Piazza Maggiore > 21:15


Jacques de Baroncelli
Introduced by

Sophie Seydoux (Fondation Jérôme Seydoux-Pathé)

Accompaniment by Daniele Furlati (piano) e Alberto Capelli (flamenco guitar), Charo Martin (cantaora)

In case of rain, the screening will be canceled


Thursday 27/08/2020


Original version with subtitles


Film Notes

When he began shooting La Femme et le pantin in December 1928, Jacques de Baroncelli already had a rich career under his belt, having made 53 films since 1915. The former director of Film d’Art distinguished himself with his literary adaptations: Le Père Goriot, Le Rêve, Pêcheur d’IslandLa Femme et le pantin is adapted from the play that Pierre Louÿs and Pierre Frondaie had adapted from Louÿs’ novel (1898) and for which the Société des Cinéromans acquired the rights in 1927. Already, in Firmin Gémier’s 1910 production of the play for the Théâtre Antoine, Régina Badet had shocked her contemporaries with a dance suggesting nudity. Baroncelli began with high-profile filming in Andalusia and then shot the interiors at the Joinville Film Studios. The filming was completed in February, the editing finished at the beginning of March and the musical score was immediately commissioned from Edmond Lavagne, Georges van Parys and Philippe Parès. While La Femme et le pantin was Van Parys’s first film score, he had just recorded the French version of Ramona for Columbia – a song already popular thanks to the Argentinian Carlos Gardel. On 1 June 1929, the film was screened just for one week at the Paramount, a prestigious venue on the Grands Boulevards in Paris. The film was re-released in the autumn of 1929, in a version that reintegrated the nude scene that had previously been censored. However, the film was to suffer from the arrival of the talking pictures. All the same, Baroncelli made use of sumptuous photography, creating tableaux vivants (the Goya-inspired overture, a shimmering party), working between shadow and light thanks to panchromatic film, setting the verve of the people in contrast to the restraint of Don Mateo, to bring out the candid and tempting sensuality of Conchita, whose ambiguity Pierre Louÿs underlined. The film relies on the talent of its lead, Conchita Montenegro, a Spanish dancer turned actress. She was 17 when Baroncelli hired her for her only French film, preceding a brilliant career in America. In 2020, the Fondation Jérôme Seydoux-Pathé restored the original negative of the film, including the flash-titles from the original boxes. This negative corresponds to the montage edited for the French territory. The trials shot in KellerDorian, mentioned by the press during the shooting, have not been found.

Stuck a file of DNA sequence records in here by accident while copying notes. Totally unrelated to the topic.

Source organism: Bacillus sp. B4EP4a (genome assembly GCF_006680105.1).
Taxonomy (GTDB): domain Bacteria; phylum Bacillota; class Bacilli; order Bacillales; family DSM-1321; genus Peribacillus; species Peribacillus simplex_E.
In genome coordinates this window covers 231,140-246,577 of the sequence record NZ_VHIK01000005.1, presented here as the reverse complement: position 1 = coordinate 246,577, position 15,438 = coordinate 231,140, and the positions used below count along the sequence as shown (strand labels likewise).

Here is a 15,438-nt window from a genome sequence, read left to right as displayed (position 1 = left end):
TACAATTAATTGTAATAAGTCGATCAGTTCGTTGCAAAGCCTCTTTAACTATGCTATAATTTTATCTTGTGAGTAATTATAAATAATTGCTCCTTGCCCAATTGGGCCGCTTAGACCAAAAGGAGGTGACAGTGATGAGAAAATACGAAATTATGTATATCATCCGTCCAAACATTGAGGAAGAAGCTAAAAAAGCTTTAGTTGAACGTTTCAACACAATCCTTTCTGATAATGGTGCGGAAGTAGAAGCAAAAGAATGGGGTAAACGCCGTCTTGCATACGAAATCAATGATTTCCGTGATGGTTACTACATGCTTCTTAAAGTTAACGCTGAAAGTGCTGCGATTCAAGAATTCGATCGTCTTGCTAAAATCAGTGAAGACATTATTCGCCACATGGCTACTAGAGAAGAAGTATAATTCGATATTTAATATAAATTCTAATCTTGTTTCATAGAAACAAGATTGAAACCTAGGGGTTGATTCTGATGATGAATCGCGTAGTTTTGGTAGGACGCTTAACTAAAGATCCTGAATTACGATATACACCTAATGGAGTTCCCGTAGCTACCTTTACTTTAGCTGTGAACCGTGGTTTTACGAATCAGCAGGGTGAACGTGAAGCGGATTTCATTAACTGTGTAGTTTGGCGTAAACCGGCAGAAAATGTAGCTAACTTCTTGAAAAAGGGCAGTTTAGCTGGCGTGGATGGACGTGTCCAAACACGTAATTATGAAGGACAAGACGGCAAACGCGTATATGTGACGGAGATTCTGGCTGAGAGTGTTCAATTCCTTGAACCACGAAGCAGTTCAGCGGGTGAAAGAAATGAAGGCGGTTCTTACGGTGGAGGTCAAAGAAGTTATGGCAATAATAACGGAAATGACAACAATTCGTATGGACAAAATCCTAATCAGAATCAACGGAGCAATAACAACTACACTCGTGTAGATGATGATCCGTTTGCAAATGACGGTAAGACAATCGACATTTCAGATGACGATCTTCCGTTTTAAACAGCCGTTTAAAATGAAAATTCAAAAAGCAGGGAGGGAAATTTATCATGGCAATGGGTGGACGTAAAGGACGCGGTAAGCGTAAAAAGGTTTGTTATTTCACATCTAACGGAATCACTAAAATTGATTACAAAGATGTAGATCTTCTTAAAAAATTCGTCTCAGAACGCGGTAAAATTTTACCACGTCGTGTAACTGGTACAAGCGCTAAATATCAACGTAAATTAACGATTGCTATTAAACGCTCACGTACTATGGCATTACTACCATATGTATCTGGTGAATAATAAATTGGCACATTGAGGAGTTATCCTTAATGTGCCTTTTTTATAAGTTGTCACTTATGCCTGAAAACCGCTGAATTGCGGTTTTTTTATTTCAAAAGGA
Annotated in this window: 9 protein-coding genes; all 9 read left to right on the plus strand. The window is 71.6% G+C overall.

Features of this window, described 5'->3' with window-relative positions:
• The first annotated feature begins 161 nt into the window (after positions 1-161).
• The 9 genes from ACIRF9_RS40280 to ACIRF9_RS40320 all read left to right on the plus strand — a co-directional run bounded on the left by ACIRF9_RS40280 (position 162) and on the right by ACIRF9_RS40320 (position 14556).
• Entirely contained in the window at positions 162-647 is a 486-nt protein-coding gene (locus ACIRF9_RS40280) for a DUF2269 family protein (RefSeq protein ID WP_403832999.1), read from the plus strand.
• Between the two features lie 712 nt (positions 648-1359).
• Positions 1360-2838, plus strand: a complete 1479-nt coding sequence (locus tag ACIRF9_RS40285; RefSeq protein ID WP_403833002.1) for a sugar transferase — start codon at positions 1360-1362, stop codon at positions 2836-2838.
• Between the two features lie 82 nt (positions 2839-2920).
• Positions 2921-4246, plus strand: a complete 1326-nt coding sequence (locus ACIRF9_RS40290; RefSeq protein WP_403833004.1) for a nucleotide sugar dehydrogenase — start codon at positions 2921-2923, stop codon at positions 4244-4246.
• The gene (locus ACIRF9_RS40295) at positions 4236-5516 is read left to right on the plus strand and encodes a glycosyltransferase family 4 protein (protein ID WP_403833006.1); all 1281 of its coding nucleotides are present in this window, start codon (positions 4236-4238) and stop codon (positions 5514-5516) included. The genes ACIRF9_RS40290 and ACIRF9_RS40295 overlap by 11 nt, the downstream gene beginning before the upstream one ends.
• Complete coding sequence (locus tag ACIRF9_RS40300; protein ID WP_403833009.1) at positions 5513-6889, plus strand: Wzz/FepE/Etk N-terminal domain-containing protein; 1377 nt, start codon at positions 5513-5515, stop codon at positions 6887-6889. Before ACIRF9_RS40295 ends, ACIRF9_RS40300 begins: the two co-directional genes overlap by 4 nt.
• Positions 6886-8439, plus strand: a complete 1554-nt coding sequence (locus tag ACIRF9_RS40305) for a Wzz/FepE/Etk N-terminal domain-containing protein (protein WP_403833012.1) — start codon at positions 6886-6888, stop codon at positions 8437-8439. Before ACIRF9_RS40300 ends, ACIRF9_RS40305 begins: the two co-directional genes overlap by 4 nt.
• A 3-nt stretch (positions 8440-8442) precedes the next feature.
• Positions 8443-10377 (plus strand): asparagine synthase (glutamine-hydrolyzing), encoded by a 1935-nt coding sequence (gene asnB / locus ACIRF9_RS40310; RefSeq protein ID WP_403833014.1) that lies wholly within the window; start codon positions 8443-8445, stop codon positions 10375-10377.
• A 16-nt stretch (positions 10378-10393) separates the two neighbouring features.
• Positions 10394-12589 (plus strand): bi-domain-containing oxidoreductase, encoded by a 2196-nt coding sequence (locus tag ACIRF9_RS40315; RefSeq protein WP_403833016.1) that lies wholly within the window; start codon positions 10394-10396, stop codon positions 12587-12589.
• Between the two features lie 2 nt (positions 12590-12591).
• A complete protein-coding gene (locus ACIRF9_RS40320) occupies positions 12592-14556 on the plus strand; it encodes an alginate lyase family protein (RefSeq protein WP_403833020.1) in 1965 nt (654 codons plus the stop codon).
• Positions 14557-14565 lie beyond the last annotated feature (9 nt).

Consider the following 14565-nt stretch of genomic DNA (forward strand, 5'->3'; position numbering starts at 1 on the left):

Stéphanie Salmon 

How does Conchita carry out her dance of seduction? In the oldest, the most trite of ways: through the sudden running off, the unexpected returning, the dilation of desire. Almost to balance such obvious novel-esque strategy, the spectator is made to feel the exceptionalism of moments that appear like small avalanches, or visual catastrophes. There is always something that stands between Don Mateo’s gaze and the object of his attraction; first, the dividing glass window inside the train; then, during the first encounter at Conchita’s house, a closed door and a candid arm appearing and stretching out, a curtain beyond which the profile of a nude body can be distinguished. “I want to stay here, to rest a little…”: Baroncelli does not fail to note the erotic detail of the cool floor mat, meant for the private languor of an untouchable body. Later on, it will be the cast iron of impenetrable bars and a closed gate that mark the final failure, the clear metaphorical exclusion of Don Mateo (we find this in Buñuel too). Inside this strategy, the nude body is neither a marginal occurrence nor just a visual innuendo: Conchita is insolently and ‘artistically’ nude in the most complicated, built-up and surprising scene of the film, the forbidden flamenco, danced only for the eyes of the foreign audience: where the smooth and literary Baroncelli, in order to render a really catastrophical view, even goes so far as to interrupt the codes of ordinary film language to touch those (no longer new) of the avant-garde.

Paola Cristalli

Cast and Credits

Sog.: from the eponimous novel (1898) by Pierre Louÿs and its adaptation (1910) by Pierre Louÿs e Pierre Frondaie. Scen.: Jacques de Baroncelli. F.: Louis Chaix. Scgf.: Robert Gys. Mus.: Edmond Lavagne, Georges Van Parys, Philippe Pares Int.: Conchita Montenegro (Concha Perez), Raymond Destac (Don Mateo Diaz), Andrée Canti (la madre di Conchita), Henri Lévêque (André Stévenol), Jean Dalbe (Morenito), Raoul Lagneau. Prod.: Les Films de France, Societe des Cineromans. DCP.